The long overdue rise of rental is good for the retail industry - if we can get past a few glaring hurdles

Ben CrudoBen Crudo.Courtesy of Ben Crudo

  • Ben Crudo is the CEO of Diff, a tech company that designs and builds e-commerce solutions for major retailers.
  • In this opinion piece, he writes that he recently decided to get a fancy new watch, but he balked at the price tag - then saw an opportunity to rent one and switch it out for a few months for a fraction of that cost.
  • In the rental market, Crudo sees a new opportunity for retail to still give customers the satisfaction of buying goods, all while becoming more environmentally conscious and democratizing luxury goods.
  • To do that, companies will need to destigmatize the concept of 'used' - and get older people on board.
  • Visit Business Insider's homepage for more stories.

I recently decided I wanted a new watch. Not just any old watch, mind you; I had my heart set on a fancy one. That is until I looked into it. At $10,000 to $30,000 a pop, I just couldn't justify spending so much on a single item, no matter how cool it was. So I did some sleuthing and quickly discovered that luxury watches are now available to rent. For a fraction of the cost of buying one, I could use one for a few months and then switch it up.

Do a quick Google search and you'll find the same goes for a growing selection of clothes, furniture and even designer accessories in the emerging rental market. And it's not just enterprising startups that are expanding the boundaries of borrowing, even big-name retailers like IKEA and Urban Outfitters have hopped on the trend. It's an exciting shift for the retail industry - one that, quite frankly, is long overdue.

Don't get me wrong: I love retail. My first job was working in my dad's denim shops and today I run an ecommerce agency. But I'm also acutely aware of the damage the industry does. Our need to constantly sell - and buy - new stuff is not only harmful to the planet (the fashion industry alone accounts for nearly 10% of global emissions), it's bad for our mental health.

The emerging rental market offers a promising solution. There's potential to reduce our environmental footprint while continuing to provide jobs and stimulate the economy, not to mention satisfy our desire to get the goods we want and need. Of course, this nascent industry is a long way away from overhauling retail on a large scale - and I'm not under any illusions that renting will completely replace buying new things. But if we can get it over a few glaring hurdles, this approach to commerce can certainly make a dent in the dark side of consumer culture. Here are a few ideas on how to fast-track this trend.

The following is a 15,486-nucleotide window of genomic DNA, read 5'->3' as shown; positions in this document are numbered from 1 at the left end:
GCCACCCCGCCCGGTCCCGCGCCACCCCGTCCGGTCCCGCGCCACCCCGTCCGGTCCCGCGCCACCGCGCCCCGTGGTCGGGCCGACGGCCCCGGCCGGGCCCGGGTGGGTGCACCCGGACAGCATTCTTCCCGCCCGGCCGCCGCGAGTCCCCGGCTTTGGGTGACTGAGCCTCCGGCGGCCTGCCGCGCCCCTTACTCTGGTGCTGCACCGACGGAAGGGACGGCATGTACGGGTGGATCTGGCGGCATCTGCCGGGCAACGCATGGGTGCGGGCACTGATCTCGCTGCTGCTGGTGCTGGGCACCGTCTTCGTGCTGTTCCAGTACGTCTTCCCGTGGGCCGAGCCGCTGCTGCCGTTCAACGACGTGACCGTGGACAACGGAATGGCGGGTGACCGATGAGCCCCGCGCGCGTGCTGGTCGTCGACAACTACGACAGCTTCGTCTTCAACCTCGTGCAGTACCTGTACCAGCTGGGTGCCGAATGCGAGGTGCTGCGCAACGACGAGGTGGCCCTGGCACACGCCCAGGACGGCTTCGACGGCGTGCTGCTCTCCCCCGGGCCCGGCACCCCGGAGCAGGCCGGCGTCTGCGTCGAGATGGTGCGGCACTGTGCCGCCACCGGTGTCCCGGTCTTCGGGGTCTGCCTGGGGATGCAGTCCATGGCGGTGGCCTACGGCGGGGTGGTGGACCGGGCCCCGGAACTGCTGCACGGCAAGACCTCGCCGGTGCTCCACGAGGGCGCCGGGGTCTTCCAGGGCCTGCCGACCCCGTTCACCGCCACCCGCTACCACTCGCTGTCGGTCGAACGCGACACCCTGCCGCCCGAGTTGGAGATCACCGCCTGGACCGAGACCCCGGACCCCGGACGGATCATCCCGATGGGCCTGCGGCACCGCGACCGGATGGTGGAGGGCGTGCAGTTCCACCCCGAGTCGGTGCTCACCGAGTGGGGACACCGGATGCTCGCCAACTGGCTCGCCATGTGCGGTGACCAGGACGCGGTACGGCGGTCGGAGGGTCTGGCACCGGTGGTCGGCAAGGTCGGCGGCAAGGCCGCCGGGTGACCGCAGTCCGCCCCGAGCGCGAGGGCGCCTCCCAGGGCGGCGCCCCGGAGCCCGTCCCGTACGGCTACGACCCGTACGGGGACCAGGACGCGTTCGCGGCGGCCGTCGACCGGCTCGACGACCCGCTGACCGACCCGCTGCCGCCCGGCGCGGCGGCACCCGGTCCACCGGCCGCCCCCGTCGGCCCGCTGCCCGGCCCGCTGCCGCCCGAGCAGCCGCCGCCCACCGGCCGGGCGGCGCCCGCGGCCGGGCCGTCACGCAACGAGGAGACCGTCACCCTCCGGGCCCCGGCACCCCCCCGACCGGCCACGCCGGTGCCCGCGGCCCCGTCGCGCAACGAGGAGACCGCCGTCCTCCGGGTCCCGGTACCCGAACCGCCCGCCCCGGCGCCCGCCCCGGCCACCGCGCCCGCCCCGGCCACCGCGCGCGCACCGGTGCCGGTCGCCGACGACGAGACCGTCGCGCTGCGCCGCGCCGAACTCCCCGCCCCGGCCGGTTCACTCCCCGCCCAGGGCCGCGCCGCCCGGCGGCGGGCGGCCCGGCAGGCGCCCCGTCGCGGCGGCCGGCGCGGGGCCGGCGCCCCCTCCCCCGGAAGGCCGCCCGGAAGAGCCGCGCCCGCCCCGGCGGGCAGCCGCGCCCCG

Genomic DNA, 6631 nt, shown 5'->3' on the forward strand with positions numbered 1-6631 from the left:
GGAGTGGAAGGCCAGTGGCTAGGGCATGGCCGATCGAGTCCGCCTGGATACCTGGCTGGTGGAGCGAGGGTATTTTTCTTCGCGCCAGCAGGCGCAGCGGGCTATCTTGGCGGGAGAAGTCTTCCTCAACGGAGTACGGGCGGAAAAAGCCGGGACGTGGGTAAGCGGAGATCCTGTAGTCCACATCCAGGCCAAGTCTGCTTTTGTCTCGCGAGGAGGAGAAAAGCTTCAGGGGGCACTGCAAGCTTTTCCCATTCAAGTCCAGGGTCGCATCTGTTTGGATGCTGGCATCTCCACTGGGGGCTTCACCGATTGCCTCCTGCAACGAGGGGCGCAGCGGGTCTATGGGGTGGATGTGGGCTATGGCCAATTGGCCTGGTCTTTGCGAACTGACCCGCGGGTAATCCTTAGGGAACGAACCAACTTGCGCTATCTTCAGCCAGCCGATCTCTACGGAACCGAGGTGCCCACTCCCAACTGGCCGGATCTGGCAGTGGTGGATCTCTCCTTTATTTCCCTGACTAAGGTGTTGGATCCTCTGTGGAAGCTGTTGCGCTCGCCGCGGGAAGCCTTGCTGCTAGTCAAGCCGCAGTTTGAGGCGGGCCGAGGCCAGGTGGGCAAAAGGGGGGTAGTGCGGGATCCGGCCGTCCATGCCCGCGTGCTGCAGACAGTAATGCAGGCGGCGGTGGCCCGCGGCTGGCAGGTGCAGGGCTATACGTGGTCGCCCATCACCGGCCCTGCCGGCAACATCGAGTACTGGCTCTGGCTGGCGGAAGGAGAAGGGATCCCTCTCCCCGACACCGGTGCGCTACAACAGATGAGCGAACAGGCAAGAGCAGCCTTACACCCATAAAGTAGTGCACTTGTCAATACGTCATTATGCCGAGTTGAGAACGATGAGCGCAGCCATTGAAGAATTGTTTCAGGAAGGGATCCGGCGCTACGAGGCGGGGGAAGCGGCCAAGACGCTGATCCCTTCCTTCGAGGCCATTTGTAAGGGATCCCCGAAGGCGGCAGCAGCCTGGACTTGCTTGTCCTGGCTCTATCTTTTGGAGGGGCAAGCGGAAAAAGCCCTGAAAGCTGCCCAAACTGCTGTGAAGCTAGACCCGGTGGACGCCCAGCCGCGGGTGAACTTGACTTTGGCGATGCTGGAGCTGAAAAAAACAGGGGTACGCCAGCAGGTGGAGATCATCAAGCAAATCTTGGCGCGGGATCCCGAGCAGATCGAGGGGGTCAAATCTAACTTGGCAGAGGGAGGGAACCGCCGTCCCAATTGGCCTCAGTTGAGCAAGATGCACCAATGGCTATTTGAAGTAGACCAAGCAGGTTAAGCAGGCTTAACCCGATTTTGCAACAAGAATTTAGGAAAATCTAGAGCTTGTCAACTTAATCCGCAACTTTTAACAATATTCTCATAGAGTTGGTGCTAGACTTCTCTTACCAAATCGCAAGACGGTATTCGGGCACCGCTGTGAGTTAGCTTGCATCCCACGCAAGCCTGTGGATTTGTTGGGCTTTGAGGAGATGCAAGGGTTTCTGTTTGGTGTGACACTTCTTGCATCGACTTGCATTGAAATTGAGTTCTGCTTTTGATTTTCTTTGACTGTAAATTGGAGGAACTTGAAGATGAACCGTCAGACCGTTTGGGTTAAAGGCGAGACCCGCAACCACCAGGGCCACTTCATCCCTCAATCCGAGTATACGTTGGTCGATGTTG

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Destigmatize ‘used’ and democratize luxury.

Destigmatize ‘used’ and democratize luxury.

Despite the rise of terms like "upcycling" there's still a lingering impression that "used" means "low-quality." The new rental economy is starting to change that with a focus on high-end goods. Rent the Runway is a great example of a startup that's democratizing high fashion through a subscription rental program aimed at style-conscious professionals. Another is Bag Borrow or Steal, which lends out designer handbags on a monthly basis. Even carshare company Car2Go has started phasing out their Smart car models in favor of top-line Mercedes-Benz. The common ground here? These companies are redefining luxury as access to quality items rather than ownership of them.

There's no better illustration of this than the baby industry. No parent wants to compromise on safety or quality for their kids, but paying sky-high prices for the latest baby products can be a hard sell. Take the SNOO for example, this smart bassinet automatically soothes babies to help them (and mom and dad) sleep. It's an enticing prospect for new parents — except when you factor in the $1,300 price tag for an item babies outgrow in a matter of months. So Happiest Baby, the product's maker, brought in a rental option. Parents can pay $112 a month to access a SNOO for the time that they need it, and not when they don't. The company, meanwhile, gets multiple revenue streams from a single product and guarantees quality by refurbishing and cleaning in between rentals.